August 2007
« Jul   Sep »



Day 14: Parlez-vous poker?

Rack your brains really hard and try to guess which faux-French themed casino is responsible for this amazing sign.

I played $1/$2 no-limit at Imperial Palace last night.  Best game yet.  Obviously winning money helps, but it was much friendlier than anywhere I’ve been so far: no locals and no attitudes present.  Lots of 7-way limped flops too, which can’t be bad.  I got lucky with a set of 2s against top two pair – it’s not exactly difficult to win when that happens.

However I’m finally starting to see situations where players are making big mistakes.  For instance, with the board showing TJQK by the turn and all different suits, the player to my right moved all in for about twice the size of the pot.  Everyone who didn’t have an ace folded round to one other player who called and a split pot looked imminent.

Sometimes you just guess wrong.  The call actually came from KQ for two pair, who had already flipped it up tournament style and then made a full house with a queen on the river for nearly $500.  Nice hand, sir.

Afterwards I turned to the player who got beat, feigned some kind of sympathetic grunt and said "but you wanted that call, right?".  "No", he told me.  "I never want a call when I’m all in, I’d rather just take the pot down than get drawn out on".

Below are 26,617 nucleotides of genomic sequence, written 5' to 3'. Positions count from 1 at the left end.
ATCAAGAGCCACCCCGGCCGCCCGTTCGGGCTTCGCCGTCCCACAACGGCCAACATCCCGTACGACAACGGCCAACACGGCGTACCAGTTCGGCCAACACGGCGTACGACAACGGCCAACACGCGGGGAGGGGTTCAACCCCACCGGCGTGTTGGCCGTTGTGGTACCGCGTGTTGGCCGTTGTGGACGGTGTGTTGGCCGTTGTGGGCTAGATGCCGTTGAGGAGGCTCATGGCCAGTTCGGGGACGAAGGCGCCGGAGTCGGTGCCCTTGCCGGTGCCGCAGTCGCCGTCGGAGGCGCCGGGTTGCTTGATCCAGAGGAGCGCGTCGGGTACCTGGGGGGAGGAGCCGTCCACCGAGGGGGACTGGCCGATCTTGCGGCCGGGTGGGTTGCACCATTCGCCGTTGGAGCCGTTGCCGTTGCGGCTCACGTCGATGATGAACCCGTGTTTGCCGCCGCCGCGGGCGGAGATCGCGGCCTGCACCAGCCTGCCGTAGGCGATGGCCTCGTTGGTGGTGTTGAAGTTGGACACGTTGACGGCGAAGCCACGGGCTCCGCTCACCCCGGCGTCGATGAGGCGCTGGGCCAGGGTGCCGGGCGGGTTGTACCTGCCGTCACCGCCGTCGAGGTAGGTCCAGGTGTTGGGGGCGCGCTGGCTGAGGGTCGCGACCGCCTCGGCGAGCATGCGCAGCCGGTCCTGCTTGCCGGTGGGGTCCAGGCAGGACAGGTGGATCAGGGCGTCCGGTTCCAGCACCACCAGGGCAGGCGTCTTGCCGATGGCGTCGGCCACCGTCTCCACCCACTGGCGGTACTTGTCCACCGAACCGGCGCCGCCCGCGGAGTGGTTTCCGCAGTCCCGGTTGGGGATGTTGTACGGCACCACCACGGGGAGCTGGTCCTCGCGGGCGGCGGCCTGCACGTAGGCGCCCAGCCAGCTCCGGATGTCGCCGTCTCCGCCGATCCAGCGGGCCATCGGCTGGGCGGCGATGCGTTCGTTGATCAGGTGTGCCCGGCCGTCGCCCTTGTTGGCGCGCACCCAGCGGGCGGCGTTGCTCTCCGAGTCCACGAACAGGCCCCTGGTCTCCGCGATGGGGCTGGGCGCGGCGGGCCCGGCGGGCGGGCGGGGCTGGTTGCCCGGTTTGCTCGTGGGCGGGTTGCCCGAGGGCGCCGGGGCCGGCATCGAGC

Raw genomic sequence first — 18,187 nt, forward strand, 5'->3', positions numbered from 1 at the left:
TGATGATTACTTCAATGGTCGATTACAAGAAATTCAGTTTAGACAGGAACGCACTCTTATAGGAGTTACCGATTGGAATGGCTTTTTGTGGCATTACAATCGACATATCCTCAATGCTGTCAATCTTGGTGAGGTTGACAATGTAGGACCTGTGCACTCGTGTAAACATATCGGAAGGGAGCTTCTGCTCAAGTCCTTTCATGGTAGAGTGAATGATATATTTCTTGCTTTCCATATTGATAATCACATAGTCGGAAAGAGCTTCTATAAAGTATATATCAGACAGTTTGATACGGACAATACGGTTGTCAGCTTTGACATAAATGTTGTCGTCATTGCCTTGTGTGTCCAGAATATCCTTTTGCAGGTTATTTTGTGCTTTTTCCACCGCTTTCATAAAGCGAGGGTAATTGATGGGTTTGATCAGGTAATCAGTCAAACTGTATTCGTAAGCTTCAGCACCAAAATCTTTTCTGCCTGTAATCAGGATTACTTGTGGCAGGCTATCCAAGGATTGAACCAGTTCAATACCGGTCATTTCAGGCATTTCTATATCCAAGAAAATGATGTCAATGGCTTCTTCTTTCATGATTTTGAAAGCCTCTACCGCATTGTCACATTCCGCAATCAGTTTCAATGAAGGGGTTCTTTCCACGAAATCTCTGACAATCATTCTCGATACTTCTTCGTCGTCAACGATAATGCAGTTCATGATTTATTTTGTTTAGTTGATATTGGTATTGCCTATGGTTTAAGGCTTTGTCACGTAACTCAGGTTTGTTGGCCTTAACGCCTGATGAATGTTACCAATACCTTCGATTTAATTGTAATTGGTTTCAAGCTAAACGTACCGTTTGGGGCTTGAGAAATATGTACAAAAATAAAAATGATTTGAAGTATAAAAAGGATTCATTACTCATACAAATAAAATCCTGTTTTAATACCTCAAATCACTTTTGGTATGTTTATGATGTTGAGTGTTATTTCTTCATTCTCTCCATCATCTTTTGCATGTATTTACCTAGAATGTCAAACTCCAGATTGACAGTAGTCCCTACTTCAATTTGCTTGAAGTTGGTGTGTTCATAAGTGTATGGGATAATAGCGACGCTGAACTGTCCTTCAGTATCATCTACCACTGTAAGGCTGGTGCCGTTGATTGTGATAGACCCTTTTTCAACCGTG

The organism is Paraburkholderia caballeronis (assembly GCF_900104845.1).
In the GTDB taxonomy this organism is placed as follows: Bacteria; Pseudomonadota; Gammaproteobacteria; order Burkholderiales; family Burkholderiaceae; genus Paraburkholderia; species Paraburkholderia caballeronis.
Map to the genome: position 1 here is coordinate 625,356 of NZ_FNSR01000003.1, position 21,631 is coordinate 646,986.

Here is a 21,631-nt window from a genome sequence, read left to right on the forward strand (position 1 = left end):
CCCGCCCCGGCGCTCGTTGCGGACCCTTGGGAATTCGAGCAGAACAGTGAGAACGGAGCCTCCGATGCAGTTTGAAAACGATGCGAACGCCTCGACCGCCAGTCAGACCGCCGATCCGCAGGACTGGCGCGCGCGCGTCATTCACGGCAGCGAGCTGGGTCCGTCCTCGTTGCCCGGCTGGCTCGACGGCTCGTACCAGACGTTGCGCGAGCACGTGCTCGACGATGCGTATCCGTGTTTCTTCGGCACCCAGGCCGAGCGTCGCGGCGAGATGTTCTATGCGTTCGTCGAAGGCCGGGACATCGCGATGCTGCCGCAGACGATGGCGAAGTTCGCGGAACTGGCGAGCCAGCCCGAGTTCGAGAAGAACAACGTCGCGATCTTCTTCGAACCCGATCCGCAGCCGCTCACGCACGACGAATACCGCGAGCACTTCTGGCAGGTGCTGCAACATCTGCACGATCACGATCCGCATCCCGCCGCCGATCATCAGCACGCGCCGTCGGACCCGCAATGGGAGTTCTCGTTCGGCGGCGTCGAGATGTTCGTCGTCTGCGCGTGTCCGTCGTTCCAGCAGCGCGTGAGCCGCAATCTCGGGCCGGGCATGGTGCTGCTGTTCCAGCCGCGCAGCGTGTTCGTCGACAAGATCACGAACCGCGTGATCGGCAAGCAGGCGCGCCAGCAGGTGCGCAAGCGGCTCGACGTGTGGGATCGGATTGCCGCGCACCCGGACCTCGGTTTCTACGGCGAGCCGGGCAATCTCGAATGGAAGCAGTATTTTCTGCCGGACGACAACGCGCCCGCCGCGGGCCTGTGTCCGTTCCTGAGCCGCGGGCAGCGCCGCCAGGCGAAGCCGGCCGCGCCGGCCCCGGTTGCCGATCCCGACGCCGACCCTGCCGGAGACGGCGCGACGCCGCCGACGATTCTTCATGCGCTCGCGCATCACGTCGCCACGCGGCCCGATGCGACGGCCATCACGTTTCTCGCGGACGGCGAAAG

"I’d want to be called by a hand with four outs all day long", pipes up one player who wasn’t involved in the hand, but seems to understand a little about how you actually win money from gambling – it really is as simple as getting a whole bunch of money in the middle when you have the best of it.

The equity here if the other guy folds is just the $100 or so in the pot.  The equity if he calls is about $270 (roughly 90% of $100 in the pot pot, plus the $200 call).  Yes, you definitely want the call.

"It was only three outs", someone else replied. "I had a queen".

"Even better.  So he won it this time, but what about the other ninety-seven percent?".

It’s so very very close to being correct.  Indeed 97% would be spot on, if only poker was played with a 108-card deck.